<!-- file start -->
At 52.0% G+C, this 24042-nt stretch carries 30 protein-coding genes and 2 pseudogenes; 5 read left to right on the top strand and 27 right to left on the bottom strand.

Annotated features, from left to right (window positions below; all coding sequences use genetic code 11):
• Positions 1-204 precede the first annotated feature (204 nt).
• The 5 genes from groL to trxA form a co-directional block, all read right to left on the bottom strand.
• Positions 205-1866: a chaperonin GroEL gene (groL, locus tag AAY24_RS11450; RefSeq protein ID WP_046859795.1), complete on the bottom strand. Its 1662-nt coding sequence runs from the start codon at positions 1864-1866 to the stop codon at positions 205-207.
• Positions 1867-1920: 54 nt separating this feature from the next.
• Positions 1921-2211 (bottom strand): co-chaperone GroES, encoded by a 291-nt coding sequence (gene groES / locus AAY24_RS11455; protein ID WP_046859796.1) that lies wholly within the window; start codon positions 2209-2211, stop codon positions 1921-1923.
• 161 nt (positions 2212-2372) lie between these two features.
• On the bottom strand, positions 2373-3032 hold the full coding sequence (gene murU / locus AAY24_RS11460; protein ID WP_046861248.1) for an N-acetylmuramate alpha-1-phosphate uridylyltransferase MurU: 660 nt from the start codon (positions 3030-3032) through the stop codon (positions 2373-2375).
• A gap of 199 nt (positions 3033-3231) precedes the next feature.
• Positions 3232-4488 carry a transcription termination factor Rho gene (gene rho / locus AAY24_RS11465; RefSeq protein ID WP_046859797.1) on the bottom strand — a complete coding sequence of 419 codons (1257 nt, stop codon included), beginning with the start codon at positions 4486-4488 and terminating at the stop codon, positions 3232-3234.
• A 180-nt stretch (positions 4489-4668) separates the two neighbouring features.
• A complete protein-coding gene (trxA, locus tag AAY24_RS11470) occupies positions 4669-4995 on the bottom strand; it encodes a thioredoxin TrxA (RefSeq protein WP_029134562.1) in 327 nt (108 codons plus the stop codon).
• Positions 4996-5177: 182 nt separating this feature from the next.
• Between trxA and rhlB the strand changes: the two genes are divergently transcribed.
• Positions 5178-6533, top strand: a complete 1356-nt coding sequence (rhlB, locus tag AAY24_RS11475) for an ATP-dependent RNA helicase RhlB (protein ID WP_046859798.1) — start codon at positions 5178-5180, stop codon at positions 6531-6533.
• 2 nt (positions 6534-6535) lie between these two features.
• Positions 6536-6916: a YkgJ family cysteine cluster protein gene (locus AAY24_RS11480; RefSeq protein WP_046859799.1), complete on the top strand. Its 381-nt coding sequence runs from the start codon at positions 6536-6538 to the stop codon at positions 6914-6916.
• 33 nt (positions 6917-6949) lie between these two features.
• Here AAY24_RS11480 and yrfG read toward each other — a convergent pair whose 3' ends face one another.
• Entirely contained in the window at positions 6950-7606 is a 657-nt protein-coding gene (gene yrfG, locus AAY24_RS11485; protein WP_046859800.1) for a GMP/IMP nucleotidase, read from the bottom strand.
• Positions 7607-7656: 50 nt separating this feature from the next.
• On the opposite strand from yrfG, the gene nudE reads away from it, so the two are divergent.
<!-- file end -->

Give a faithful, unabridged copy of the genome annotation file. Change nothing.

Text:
At 52.0% G+C, this 24042-nt stretch carries 30 protein-coding genes and 2 pseudogenes; 5 read left to right on the top strand and 27 right to left on the bottom strand.

Annotated features, from left to right (window positions below; all coding sequences use genetic code 11):
• Positions 1-204 precede the first annotated feature (204 nt).
• The 5 genes from groL to trxA form a co-directional block, all read right to left on the bottom strand.
• Positions 205-1866: a chaperonin GroEL gene (groL, locus tag AAY24_RS11450; RefSeq protein ID WP_046859795.1), complete on the bottom strand. Its 1662-nt coding sequence runs from the start codon at positions 1864-1866 to the stop codon at positions 205-207.
• Positions 1867-1920: 54 nt separating this feature from the next.
• Positions 1921-2211 (bottom strand): co-chaperone GroES, encoded by a 291-nt coding sequence (gene groES / locus AAY24_RS11455; protein ID WP_046859796.1) that lies wholly within the window; start codon positions 2209-2211, stop codon positions 1921-1923.
• 161 nt (positions 2212-2372) lie between these two features.
• On the bottom strand, positions 2373-3032 hold the full coding sequence (gene murU / locus AAY24_RS11460; protein ID WP_046861248.1) for an N-acetylmuramate alpha-1-phosphate uridylyltransferase MurU: 660 nt from the start codon (positions 3030-3032) through the stop codon (positions 2373-2375).
• A gap of 199 nt (positions 3033-3231) precedes the next feature.
• Positions 3232-4488 carry a transcription termination factor Rho gene (gene rho / locus AAY24_RS11465; RefSeq protein ID WP_046859797.1) on the bottom strand — a complete coding sequence of 419 codons (1257 nt, stop codon included), beginning with the start codon at positions 4486-4488 and terminating at the stop codon, positions 3232-3234.
• A 180-nt stretch (positions 4489-4668) separates the two neighbouring features.
• A complete protein-coding gene (trxA, locus tag AAY24_RS11470) occupies positions 4669-4995 on the bottom strand; it encodes a thioredoxin TrxA (RefSeq protein WP_029134562.1) in 327 nt (108 codons plus the stop codon).
• Positions 4996-5177: 182 nt separating this feature from the next.
• Between trxA and rhlB the strand changes: the two genes are divergently transcribed.
• Positions 5178-6533, top strand: a complete 1356-nt coding sequence (rhlB, locus tag AAY24_RS11475) for an ATP-dependent RNA helicase RhlB (protein ID WP_046859798.1) — start codon at positions 5178-5180, stop codon at positions 6531-6533.
• 2 nt (positions 6534-6535) lie between these two features.
• Positions 6536-6916: a YkgJ family cysteine cluster protein gene (locus AAY24_RS11480; RefSeq protein WP_046859799.1), complete on the top strand. Its 381-nt coding sequence runs from the start codon at positions 6536-6538 to the stop codon at positions 6914-6916.
• 33 nt (positions 6917-6949) lie between these two features.
• Here AAY24_RS11480 and yrfG read toward each other — a convergent pair whose 3' ends face one another.
• Entirely contained in the window at positions 6950-7606 is a 657-nt protein-coding gene (gene yrfG, locus AAY24_RS11485; protein WP_046859800.1) for a GMP/IMP nucleotidase, read from the bottom strand.
• Positions 7607-7656: 50 nt separating this feature from the next.
• On the opposite strand from yrfG, the gene nudE reads away from it, so the two are divergent.